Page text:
To reframe the debate to reflect reality allows Unionists the opportunity to fight this debate on equal terms. Language alone will not suffice, however, and so Westminster often maligned must become savvier to avoid fueling the separatist narrative. The government of the United Kingdom must be must not be perceived to treat any of the constituent nations differently.

When the First Minister, Mark Drakeford wrote to the Chancellor before the implementation of the Firebreak lockdown requesting the Job Support Scheme start a week earlier than planned to provide support to those impacted by the Firebreak lockdown. The Treasury rejected the request, the Secretary of State for Wales suggested on social media, that the Welsh Government when requesting this also failed to ask for an extension to the Furlough scheme. Did Treasury officials lack the initiative to propose an extension of the Furlough scheme in the circumstances?

Whether this is entirely accurate of developments, it certainly fitted a narrative. A narrative where England is treated differently to the other constituent nations, decisions are made, implemented and then funding allocated out as a consequence via the Barnett formula.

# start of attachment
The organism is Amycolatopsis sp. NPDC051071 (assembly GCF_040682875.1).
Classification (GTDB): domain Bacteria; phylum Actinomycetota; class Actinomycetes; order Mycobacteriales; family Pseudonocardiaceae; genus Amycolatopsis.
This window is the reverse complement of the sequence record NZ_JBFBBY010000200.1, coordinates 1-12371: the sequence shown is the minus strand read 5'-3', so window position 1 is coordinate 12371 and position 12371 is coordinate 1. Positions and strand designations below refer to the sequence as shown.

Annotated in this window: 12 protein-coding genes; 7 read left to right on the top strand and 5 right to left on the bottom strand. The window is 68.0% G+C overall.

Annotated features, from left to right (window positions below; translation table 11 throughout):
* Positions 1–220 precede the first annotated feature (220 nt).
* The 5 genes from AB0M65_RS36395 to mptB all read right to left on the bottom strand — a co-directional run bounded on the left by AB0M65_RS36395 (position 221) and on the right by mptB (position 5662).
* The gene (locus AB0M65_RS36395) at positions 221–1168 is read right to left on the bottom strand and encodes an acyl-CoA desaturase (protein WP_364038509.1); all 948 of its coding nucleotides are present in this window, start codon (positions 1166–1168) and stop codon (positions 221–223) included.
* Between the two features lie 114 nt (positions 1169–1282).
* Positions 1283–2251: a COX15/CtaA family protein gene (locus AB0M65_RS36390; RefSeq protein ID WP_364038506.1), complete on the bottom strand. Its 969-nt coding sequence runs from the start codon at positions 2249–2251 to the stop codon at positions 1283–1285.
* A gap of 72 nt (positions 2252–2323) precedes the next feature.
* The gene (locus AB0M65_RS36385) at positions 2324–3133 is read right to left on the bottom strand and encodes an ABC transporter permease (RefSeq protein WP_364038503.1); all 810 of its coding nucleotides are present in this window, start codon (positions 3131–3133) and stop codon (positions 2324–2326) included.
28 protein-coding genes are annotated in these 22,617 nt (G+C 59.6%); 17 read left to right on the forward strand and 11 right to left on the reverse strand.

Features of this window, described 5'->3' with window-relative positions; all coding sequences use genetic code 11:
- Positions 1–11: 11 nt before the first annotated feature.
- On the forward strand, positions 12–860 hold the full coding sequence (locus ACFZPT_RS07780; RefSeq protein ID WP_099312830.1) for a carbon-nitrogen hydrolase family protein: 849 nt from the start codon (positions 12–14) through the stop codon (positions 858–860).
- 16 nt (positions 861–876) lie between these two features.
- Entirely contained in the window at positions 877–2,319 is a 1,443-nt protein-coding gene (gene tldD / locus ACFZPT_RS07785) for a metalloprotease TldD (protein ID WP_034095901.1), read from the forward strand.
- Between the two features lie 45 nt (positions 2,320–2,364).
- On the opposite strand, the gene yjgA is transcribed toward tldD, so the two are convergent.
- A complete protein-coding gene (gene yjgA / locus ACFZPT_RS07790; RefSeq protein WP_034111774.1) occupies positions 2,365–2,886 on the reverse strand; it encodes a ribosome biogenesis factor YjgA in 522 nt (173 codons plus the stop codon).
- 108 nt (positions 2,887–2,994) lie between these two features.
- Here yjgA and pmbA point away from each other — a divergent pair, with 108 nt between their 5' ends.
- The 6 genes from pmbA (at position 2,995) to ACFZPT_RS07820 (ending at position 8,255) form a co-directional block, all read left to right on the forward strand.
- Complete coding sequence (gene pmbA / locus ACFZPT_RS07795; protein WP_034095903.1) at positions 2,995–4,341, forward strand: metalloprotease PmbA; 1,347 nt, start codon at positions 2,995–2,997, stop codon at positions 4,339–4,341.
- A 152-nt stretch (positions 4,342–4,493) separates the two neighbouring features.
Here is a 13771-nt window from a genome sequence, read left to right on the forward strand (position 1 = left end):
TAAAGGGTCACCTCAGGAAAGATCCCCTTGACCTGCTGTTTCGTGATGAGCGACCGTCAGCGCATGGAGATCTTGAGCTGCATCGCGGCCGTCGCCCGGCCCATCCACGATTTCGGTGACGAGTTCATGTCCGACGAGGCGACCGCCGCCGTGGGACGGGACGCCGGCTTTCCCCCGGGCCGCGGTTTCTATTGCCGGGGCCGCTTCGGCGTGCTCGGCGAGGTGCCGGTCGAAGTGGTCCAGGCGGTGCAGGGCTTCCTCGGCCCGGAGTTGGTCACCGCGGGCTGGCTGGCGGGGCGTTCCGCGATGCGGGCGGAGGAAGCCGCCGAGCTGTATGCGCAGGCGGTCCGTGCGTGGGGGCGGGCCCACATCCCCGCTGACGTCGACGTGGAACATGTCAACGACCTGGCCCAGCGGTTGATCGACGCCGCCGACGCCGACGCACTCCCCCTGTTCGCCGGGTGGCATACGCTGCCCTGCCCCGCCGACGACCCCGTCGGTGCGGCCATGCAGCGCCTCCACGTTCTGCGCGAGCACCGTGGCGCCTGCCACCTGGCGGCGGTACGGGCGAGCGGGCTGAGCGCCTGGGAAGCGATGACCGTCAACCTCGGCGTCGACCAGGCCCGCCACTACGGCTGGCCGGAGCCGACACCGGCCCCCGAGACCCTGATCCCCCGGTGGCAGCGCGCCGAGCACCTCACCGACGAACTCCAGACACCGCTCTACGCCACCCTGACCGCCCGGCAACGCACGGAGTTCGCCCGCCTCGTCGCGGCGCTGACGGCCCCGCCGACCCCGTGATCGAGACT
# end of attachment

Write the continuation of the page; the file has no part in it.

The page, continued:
In the Letters page of The Spectator last week, was a piece by Mr Wheeldon from Peniel. In that correspondence, Wheeldon set out the eminently sensible suggestion that the Westminster government should look to intervene where a devolved institution was failing to deliver like health or education. This transference

To change approach can safeguard the integrity of the United Kingdom, changing perception both in rhetoric and action. The time has come for Unionists to make the case that the United Kingdom is not just an ‘insurance policy’. Westminster must be more proactive and intervene where necessary assuming responsibility for services if the devolved institution is failing to deliver for the people.

Losers’ Consent

Christopher Harries

For any democracy to function, it requires losers’ consent. That foundation principle where those standing for election accept they may not prevail and respect the result accordingly.

In recent years can we be sure that all those involved in the democratic process have abided by this principle?

Granted not all have been as transparent as explicitly stating they do not respect the result of the ballot, colourful language is instead deployed to mask the intent and actions.

In the United Kingdom, following the referendum on membership of the European Union how often did we hear the accusations of foreign interference? 

Again in the United States of America, following the election of Donald Trump as President, the narrative became one of foreign interference.

Were concerns about possible foreign interference about protecting the democratic process or de-legitimising the result?